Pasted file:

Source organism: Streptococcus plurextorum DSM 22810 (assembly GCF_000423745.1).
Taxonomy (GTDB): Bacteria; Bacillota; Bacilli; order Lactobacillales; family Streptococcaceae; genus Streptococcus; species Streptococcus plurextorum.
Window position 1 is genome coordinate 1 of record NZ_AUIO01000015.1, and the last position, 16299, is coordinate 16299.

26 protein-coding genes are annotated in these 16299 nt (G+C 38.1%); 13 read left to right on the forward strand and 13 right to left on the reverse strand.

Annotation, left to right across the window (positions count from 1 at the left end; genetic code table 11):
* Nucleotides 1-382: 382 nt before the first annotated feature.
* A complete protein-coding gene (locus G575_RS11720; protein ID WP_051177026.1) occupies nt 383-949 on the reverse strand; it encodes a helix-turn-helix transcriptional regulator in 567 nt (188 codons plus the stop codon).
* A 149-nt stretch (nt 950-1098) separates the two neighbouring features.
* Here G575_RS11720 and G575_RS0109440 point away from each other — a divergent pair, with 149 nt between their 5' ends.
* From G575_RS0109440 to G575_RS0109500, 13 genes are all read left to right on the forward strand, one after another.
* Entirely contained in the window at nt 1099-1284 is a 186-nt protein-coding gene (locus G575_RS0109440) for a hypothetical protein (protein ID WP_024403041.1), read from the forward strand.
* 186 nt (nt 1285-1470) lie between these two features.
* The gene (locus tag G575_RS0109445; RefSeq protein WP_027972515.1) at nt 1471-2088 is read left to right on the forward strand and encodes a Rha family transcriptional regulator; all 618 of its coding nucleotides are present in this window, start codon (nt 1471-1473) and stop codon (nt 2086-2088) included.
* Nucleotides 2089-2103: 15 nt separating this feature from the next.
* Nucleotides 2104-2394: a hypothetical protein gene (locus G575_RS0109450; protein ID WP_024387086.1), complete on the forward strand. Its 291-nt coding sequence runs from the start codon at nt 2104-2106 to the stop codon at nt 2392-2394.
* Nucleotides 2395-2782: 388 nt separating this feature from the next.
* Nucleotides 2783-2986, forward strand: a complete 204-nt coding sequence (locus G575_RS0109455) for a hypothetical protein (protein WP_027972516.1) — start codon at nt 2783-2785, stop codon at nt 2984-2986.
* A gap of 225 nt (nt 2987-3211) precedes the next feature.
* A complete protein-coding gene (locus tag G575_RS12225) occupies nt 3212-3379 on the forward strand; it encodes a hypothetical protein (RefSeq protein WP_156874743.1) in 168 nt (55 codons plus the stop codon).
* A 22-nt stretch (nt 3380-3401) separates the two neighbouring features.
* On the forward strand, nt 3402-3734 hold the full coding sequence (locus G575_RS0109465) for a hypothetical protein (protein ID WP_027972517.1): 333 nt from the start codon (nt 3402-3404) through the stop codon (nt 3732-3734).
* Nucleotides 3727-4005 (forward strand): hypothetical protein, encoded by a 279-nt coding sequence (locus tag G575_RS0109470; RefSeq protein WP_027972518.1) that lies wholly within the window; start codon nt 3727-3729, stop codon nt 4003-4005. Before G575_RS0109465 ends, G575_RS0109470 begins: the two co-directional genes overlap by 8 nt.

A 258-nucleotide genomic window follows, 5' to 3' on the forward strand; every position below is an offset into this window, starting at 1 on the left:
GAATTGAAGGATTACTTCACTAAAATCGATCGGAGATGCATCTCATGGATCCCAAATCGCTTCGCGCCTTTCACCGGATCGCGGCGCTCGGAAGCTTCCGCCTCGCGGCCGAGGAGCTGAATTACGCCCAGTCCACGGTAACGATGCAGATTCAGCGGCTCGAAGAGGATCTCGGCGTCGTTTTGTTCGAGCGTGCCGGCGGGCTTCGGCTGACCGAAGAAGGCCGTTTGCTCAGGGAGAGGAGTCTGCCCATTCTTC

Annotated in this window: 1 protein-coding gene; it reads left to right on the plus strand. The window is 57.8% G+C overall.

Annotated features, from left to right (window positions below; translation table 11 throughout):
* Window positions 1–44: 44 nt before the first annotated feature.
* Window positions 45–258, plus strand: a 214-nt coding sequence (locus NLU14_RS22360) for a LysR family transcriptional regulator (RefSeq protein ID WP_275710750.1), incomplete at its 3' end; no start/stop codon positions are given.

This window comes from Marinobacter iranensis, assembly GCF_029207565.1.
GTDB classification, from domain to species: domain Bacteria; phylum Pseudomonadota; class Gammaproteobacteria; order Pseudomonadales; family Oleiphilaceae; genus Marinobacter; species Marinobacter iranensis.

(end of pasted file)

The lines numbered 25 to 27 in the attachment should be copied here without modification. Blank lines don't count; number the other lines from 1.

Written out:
Annotated in this window: 1 protein-coding gene; it reads left to right on the plus strand. The window is 57.8% G+C overall.

Annotated features, from left to right (window positions below; translation table 11 throughout):
* Window positions 1–44: 44 nt before the first annotated feature.